The Scout Report
February 22, 2013 -- Volume 19, Number 8
A Publication of Internet Scout
Computer Sciences Department, University of Wisconsin-Madison
Copyright and subscription information appear at the end of the Scout Report. For more information on all services of Internet Scout, please visit our Website: http://scout.wisc.edu/ If you'd like to know how the Internet Scout team selects resources for inclusion in the Scout Report, visit our Selection Criteria page at: https://scout.wisc.edu/scout-report/selection-criteria The Scout Report on the Web: Current issue: http://scout.wisc.edu/Reports/ScoutReport/Current This issue: http://scout.wisc.edu/Reports/ScoutReport/2013/scout-130222 Feedback is always welcome: email@example.com
This eleven part series, created by the National Science Foundation, the U.S. Patent and Trademark Office, and NBC Learn, explores the science of innovation. Narrated by newscaster Ann Curry, each segment is approximately five minutes. The offerings include "What is Innovation?" "Biofuels," "3-D Printing," and "Electronic Tattoos." First-time visitors may wish to start by viewing the "Self-Driving Cars" which profiles the work of software engineers at Google as they work on creating a fleet of driverless cars. It's easy to see how this series could be used in the high school or college classroom and it offers a creative approach to talking about this fascinating concept. [KMG]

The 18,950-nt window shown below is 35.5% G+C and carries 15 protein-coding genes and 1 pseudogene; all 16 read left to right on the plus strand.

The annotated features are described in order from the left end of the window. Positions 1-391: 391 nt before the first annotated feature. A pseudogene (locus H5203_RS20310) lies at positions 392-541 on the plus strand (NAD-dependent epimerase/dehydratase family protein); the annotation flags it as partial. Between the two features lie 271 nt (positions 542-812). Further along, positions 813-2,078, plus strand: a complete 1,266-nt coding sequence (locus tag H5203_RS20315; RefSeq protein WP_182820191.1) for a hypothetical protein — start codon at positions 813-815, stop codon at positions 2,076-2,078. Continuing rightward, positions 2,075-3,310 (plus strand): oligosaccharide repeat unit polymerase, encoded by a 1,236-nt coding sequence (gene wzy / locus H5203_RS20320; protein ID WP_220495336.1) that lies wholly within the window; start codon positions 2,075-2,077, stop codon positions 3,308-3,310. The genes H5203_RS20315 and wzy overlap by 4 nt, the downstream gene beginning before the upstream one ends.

Based at the University of Richmond, the Digital Scholarship Lab develops "innovative digital humanities projects that contribute to research and teaching at and beyond the University of Richmond." On the website, visitors can learn about ongoing projects, publications, and the Lab's team of dedicated professionals. The Projects section is quite remarkable, as it contains seven unique projects, including Visualizing Emancipation, Hidden Patterns of the Civil War, and Mining the Dispatch. This last project is fantastic, exploring "the dramatic and often traumatic changes in the social and political life of Civil War Richmond" through the articles of the Richmond Daily Dispatch. There are also several Mini-Projects, which include a meditation on Pac-Man and the fascinating Americans in Paris. The Publications and Presentations area includes links to presentations given by staff members, along with commentaries and the like. The site is rounded out by the News area and an About area which provides details on the staff. [KMG]